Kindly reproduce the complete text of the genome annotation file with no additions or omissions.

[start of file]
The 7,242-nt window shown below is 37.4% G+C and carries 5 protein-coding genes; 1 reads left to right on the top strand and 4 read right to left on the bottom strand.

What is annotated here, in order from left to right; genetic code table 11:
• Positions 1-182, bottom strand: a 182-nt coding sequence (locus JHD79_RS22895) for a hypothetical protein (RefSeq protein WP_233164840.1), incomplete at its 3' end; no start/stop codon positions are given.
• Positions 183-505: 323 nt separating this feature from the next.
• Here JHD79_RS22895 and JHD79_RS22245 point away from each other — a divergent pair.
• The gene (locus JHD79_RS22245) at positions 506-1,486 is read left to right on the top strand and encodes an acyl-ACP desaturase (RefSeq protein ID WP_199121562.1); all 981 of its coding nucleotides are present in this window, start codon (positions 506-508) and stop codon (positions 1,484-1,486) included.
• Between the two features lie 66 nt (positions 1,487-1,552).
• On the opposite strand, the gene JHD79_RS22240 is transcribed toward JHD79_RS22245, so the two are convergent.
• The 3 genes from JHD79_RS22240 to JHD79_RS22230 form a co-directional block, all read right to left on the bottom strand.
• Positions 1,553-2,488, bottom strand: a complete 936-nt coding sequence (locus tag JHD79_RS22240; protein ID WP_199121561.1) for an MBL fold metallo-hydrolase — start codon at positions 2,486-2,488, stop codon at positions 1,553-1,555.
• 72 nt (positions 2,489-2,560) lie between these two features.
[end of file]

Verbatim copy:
The 7,242-nt window shown below is 37.4% G+C and carries 5 protein-coding genes; 1 reads left to right on the top strand and 4 read right to left on the bottom strand.

What is annotated here, in order from left to right; genetic code table 11:
• Positions 1-182, bottom strand: a 182-nt coding sequence (locus JHD79_RS22895) for a hypothetical protein (RefSeq protein WP_233164840.1), incomplete at its 3' end; no start/stop codon positions are given.
• Positions 183-505: 323 nt separating this feature from the next.
• Here JHD79_RS22895 and JHD79_RS22245 point away from each other — a divergent pair.
• The gene (locus JHD79_RS22245) at positions 506-1,486 is read left to right on the top strand and encodes an acyl-ACP desaturase (RefSeq protein ID WP_199121562.1); all 981 of its coding nucleotides are present in this window, start codon (positions 506-508) and stop codon (positions 1,484-1,486) included.
• Between the two features lie 66 nt (positions 1,487-1,552).
• On the opposite strand, the gene JHD79_RS22240 is transcribed toward JHD79_RS22245, so the two are convergent.
• The 3 genes from JHD79_RS22240 to JHD79_RS22230 form a co-directional block, all read right to left on the bottom strand.
• Positions 1,553-2,488, bottom strand: a complete 936-nt coding sequence (locus tag JHD79_RS22240; protein ID WP_199121561.1) for an MBL fold metallo-hydrolase — start codon at positions 2,486-2,488, stop codon at positions 1,553-1,555.
• 72 nt (positions 2,489-2,560) lie between these two features.